A week after Documented first reported allegations made by three immigrant women who said they were not paid for work they did at the U.S. Open, the workers announced that they were finally being paid back wages, which they were owed for a year.
Cecilia Valdés, who worked at the U.S Open in 2021, was in awe of how quickly she was able to be paid with the help of NICE, after a year of trying on her own. It was the first time she has ever engaged in political action in her life.
“I feel so good today receiving the salary that we are owed,” she said. “I worked, but I didn’t work for free. This triumph makes me feel more active and makes me feel this is something we can continue in the future.”
For over a year, Valdés and two of her co-workers, Maria and her sister Luz, have been trying to receive over $4,500 in back wages that were owed to them when they worked as food preparers during the U.S Open 2021 season. However, the women found it difficult to track down who exactly was responsible for paying them. The U.S Open had subcontracted catering out to Levy Restaurants, a restaurant and hospitality company with numerous wage theft accusations.. In turn, Levy hired another subcontractor, Event Aces, to handle the recruitment of workers. Whenever the women contacted any of the companies involved, they found that the companies were shifting responsibility to each other.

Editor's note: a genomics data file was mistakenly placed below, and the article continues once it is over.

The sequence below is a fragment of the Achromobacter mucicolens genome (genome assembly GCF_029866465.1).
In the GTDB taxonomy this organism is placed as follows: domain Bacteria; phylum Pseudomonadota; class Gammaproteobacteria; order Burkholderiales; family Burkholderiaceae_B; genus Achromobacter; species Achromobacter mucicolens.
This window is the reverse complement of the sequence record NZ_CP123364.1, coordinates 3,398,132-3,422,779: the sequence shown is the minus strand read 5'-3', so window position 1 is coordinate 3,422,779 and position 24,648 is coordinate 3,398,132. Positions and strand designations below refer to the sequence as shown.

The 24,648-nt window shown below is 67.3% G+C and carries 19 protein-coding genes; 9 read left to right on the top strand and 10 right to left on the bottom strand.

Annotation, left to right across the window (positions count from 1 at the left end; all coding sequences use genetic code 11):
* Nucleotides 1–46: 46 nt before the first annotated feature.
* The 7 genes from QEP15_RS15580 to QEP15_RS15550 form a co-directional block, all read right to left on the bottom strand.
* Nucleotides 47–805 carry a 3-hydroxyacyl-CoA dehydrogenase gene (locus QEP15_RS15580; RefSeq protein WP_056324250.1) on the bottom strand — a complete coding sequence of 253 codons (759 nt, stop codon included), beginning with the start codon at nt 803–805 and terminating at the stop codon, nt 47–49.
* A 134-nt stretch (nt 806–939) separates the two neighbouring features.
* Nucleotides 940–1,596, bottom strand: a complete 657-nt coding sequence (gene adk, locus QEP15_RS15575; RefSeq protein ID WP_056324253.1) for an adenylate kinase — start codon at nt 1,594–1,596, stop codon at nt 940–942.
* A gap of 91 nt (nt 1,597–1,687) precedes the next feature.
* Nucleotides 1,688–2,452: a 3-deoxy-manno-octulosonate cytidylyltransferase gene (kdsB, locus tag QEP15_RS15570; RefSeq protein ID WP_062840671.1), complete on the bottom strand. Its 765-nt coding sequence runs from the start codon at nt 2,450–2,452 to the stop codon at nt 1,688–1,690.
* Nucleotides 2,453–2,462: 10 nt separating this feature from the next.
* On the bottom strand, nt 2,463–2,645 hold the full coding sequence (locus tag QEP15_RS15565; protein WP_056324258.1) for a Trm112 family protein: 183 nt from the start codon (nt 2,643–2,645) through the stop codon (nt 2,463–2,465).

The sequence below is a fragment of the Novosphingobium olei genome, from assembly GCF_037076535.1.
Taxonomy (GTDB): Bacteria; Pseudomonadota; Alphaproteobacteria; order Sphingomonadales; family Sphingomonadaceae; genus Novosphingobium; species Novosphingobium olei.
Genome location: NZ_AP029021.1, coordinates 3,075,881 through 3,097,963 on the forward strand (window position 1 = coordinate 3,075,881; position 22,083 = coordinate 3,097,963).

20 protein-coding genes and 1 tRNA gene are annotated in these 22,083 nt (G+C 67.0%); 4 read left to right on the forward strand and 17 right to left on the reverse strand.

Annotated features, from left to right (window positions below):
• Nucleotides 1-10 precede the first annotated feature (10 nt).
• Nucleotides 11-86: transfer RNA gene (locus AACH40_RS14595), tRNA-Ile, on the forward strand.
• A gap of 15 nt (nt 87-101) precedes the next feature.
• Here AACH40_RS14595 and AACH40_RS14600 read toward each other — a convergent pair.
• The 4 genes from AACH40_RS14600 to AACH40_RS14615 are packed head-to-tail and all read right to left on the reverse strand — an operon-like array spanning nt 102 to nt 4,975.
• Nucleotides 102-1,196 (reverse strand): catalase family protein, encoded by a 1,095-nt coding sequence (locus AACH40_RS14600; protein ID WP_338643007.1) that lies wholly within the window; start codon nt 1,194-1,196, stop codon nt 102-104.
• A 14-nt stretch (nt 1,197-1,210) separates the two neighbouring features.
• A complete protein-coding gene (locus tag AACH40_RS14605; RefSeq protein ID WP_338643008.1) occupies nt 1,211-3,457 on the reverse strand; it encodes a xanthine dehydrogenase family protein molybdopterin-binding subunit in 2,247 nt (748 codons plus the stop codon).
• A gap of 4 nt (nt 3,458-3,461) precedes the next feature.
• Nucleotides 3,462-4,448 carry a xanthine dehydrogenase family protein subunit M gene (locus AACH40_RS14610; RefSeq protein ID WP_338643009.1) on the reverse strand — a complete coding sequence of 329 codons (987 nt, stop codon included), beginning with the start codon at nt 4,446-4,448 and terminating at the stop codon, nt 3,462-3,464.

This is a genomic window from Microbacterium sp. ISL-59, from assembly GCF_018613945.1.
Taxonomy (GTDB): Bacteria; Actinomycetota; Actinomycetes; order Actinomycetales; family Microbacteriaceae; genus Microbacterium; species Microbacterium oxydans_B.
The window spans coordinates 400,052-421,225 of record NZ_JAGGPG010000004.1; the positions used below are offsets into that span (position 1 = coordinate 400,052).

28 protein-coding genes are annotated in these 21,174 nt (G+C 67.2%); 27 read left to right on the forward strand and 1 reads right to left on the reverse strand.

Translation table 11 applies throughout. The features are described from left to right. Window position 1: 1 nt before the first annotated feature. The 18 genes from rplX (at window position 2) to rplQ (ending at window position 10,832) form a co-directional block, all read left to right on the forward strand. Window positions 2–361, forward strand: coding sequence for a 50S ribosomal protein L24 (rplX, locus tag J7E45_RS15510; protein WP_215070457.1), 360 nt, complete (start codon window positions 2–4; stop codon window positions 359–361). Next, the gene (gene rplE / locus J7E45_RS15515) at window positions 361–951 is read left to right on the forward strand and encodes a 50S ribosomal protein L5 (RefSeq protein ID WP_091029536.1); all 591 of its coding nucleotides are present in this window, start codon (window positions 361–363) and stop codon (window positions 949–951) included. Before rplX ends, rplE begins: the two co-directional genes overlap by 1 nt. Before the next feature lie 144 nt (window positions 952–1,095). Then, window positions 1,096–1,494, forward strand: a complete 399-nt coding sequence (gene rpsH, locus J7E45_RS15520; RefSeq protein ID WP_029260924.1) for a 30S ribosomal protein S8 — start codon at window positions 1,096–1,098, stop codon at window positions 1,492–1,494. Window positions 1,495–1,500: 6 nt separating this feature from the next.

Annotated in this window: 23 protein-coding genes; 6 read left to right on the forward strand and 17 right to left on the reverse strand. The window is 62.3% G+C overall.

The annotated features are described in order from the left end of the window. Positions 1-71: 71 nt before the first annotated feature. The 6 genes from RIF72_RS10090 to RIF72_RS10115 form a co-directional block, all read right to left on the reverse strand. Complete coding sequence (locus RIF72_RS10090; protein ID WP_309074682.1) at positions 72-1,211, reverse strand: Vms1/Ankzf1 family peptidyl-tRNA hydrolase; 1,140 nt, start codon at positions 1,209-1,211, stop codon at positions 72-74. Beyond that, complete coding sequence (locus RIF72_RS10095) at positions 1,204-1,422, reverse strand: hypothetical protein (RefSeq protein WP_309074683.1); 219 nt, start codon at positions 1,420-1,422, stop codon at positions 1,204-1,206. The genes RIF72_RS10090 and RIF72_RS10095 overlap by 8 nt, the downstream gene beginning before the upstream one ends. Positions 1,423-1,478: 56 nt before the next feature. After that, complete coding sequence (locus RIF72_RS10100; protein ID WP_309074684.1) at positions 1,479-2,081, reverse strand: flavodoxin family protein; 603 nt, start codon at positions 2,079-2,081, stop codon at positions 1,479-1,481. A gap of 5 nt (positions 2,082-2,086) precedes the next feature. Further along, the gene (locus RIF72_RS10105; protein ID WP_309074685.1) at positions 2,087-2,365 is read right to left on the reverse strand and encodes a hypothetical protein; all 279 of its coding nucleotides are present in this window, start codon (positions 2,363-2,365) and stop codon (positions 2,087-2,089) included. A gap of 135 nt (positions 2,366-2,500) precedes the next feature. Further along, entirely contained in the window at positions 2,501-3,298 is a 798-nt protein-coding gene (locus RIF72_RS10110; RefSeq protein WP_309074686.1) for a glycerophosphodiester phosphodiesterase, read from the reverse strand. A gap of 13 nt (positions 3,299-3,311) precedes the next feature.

“They are all playing games with each other and sending them from one person to the next and that’s not getting them their payments,” Sara Feldman, Worker and Immigrant Rights Director for NICE, said. Feldman is helping the U.S. Open workers recover their stolen wages.
At NICE’s offices, which were jam-packed with Venezuelan migrants who were recently bussed to New York from Texas and were looking for assistance, the three women received their individual checks that totaled $4,600, $100 more than they were asking for. According to NICE, the checks were cut by Event Aces, under pressure from the USTA. Neither the USTA nor Even Aces responded at the time of publication.
When Maria received her check, she was filled with a familiar sense of joy.
“When they told me they were going to pay I got very happy,” she said with a smile that glowed in her eyes. “ It was like when I got my visa in Colombia, I had the same reaction.”
Karen Vargas, NICE’s Workers’ right Coordinator, believes that the victory for the workers will be an inspiration for the entire community.
“This victory means a lot for the immigrant community because often we feel we are not people here in this country,” she said. “ I think this restores the sense of dignity for them and it’s a great victory for us.”
New York State Senator Jessica Ramos, who was on hand to support the women and assisted them in their negotiation with USTA from the very beginning of the campaign, agrees with Vargas.
“I think very often immigrants think they don’t have any rights in New York and it’s not worth the trouble of actually making a wage theft claim,” she said. “This is proof that it is not only possible, it should be done every single time. We should be able to distinguish between bad employers and good employers.”